If the United States had a hand in Thursday's return of former Prime Minister Benazir Bhutto to Pakistan, it was for good reason. Pakistan needs a new democratic alliance if it is to oust Al Qaeda and Taliban chieftains – and their terrorist training camps – from the tribal, mountainous areas.
Ms. Bhutto's return from eight years of exile came as the Pakistani Army began a new offensive in the largely lawless Waziristan provinces along the border with Afghanistan. The timing was not coincidental.
Such an aggressive operation indicates new confidence that an alliance between the popular Bhutto and Pakistan's president, Gen. Pervez Musharraf, can better stand up to domestic Islamic political foes who support Al Qaeda and the Taliban.
While a new civilian, democratic government may not be as stable as Mr. Musharraf's eight years of military rule, at least it may have more legitimacy to help make sure that Taliban-leaning officers in the Army carry out orders to attack Islamic militants. (The Army has suffered from defections of religious Sunnis and ethnic Pashtuns.) Before her return, Bhutto told Western diplomats of her resolve to fight terrorists, citing her record during her premiership.
Musharraf's recent political blunders forced him to reach out to Bhutto, the leader of the Pakistan People's Party, through distant negotiations helped along by American diplomats.
But another reason for pressing this alliance on him was heightened Western concern about his ability to oust Al Qaeda.
Since 2006, Al Qaeda has been better able to use its hideouts along the border for training and to inspire attacks in Europe and the United States. Recent arrests of Islamic militants in Europe revealed they were trained by Al Qaeda or its allies in Pakistan. Last month, for instance, German police arrested three suspects with ties to Al Qaeda in Pakistan. They allegedly plotted to blow up vehicles near American military bases.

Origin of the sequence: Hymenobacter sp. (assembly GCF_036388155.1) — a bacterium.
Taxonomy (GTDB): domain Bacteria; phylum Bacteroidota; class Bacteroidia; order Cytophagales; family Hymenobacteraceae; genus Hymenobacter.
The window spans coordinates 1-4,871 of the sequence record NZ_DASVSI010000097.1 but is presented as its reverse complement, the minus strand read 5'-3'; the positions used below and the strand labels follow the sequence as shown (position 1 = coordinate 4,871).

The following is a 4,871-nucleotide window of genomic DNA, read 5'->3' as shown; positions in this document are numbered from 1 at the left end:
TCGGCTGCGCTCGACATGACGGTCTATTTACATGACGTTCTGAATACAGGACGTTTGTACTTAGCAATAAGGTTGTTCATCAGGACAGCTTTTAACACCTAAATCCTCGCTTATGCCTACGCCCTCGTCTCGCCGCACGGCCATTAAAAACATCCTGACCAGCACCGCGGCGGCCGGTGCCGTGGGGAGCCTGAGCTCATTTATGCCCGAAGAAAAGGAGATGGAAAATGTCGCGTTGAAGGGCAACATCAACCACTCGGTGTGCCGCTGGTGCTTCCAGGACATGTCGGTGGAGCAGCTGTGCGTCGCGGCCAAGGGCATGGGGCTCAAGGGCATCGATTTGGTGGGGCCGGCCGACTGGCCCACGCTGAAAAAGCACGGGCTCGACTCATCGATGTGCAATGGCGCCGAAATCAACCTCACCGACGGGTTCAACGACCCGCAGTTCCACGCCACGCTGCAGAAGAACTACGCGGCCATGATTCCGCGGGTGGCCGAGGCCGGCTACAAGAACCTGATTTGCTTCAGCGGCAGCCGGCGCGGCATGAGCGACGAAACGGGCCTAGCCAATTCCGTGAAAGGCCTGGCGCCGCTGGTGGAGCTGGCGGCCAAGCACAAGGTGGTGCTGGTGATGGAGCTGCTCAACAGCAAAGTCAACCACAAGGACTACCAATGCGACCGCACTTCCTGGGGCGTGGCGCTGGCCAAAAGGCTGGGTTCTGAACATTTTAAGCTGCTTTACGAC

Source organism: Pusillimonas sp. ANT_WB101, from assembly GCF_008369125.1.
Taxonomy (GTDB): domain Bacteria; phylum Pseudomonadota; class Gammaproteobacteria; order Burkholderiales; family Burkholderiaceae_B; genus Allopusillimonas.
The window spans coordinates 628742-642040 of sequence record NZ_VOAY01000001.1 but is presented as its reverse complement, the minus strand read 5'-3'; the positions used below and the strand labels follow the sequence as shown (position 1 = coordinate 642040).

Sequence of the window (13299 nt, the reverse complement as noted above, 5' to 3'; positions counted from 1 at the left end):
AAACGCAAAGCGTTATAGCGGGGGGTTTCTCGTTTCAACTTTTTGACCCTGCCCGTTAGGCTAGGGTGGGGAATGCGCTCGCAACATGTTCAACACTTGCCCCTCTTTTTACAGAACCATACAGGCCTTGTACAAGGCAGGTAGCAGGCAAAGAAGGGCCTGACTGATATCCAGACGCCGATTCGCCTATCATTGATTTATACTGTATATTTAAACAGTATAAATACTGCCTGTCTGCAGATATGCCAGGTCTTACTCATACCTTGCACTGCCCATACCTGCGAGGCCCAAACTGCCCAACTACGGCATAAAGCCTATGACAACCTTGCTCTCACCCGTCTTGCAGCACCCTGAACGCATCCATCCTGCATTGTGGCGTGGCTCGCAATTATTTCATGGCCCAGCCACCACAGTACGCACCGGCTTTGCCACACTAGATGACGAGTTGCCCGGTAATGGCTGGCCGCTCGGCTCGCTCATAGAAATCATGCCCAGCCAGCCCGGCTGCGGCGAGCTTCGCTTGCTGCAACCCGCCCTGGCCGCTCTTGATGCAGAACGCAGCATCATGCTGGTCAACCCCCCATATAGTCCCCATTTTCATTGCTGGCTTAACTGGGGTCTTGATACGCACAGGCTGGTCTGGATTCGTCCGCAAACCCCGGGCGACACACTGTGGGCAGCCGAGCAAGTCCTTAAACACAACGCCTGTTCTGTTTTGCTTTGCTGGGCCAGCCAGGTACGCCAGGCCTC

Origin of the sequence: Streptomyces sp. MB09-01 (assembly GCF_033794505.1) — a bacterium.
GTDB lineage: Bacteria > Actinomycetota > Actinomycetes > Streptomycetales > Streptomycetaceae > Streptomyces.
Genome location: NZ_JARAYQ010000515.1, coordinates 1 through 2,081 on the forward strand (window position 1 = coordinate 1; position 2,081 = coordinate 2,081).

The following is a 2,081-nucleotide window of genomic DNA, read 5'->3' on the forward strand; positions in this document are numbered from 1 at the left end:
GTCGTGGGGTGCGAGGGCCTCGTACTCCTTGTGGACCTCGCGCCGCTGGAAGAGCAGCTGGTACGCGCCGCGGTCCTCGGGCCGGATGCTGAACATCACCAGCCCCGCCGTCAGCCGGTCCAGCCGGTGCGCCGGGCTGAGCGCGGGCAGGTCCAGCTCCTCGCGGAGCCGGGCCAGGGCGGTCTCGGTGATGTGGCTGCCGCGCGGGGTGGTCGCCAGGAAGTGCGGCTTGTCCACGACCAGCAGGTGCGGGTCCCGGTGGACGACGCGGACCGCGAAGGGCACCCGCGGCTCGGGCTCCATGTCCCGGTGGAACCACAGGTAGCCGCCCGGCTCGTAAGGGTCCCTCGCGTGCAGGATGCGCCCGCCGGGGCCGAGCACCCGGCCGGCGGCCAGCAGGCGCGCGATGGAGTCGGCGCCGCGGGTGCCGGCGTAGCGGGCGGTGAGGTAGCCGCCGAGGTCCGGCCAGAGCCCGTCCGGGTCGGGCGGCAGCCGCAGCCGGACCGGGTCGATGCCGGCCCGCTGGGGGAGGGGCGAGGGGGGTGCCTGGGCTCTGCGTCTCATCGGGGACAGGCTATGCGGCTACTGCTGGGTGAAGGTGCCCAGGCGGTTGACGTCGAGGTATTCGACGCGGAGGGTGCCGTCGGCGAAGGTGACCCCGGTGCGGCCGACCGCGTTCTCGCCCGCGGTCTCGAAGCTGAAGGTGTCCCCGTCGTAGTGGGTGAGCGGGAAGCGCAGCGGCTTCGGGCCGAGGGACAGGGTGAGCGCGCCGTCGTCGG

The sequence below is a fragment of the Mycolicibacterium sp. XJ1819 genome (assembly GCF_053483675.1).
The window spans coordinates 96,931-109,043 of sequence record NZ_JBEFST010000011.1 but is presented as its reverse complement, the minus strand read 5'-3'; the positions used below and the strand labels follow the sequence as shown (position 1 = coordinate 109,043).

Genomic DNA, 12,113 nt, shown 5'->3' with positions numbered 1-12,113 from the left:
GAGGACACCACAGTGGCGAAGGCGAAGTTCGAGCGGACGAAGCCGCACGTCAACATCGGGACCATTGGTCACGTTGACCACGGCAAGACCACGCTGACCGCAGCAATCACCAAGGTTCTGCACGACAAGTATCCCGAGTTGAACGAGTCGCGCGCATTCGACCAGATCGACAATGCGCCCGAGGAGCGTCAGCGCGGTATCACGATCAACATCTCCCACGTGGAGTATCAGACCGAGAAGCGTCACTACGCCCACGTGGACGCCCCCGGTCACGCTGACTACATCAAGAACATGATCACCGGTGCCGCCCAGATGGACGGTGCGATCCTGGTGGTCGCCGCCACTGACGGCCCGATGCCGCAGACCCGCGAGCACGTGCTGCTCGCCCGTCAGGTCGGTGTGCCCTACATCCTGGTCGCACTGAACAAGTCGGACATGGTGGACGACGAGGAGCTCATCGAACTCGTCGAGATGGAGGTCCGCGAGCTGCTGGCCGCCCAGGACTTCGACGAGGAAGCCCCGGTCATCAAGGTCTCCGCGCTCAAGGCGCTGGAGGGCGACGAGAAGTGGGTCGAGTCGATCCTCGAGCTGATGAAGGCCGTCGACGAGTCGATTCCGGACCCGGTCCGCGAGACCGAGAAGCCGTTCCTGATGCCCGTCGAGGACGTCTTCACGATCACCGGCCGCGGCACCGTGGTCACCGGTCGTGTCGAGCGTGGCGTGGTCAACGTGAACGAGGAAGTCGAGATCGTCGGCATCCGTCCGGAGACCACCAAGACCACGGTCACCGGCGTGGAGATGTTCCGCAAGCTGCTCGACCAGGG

One possible reason for Al Qaeda's renewed strength of its strategic command in Pakistan is that its ability to use Iraq as a launch pad or training ground has been seriously eroded by US military advances. But at the same time, both Al Qaeda and the Taliban have used their camps to destabilize Afghanistan and kill NATO forces there.
The Bhutto-Musharraf alliance will be a test of a key Bush doctrine that the promotion of democracy in Islamic nations is the best, long-range antidote to Islamic terrorism. That doctrine's test in Iraq is still very much in doubt.
Will Pakistan prove itself any better? Much depends on how well Musharraf and Bhutto lay aside personal ambition to run a government for the common good. Their successful negotiations for her return give some hope that they have let go of past differences. If so, their task is to make sure their followers do the same.
Both still face hurdles. Musharraf, while reelected as president Oct. 6, awaits word from the high court on whether his candidacy was legitimate. And Bhutto has high hopes of being elected prime minister in a coming election – if Musharraf really does support her.
On such details rests the world's hope for an end to Al Qaeda's ability to find a haven.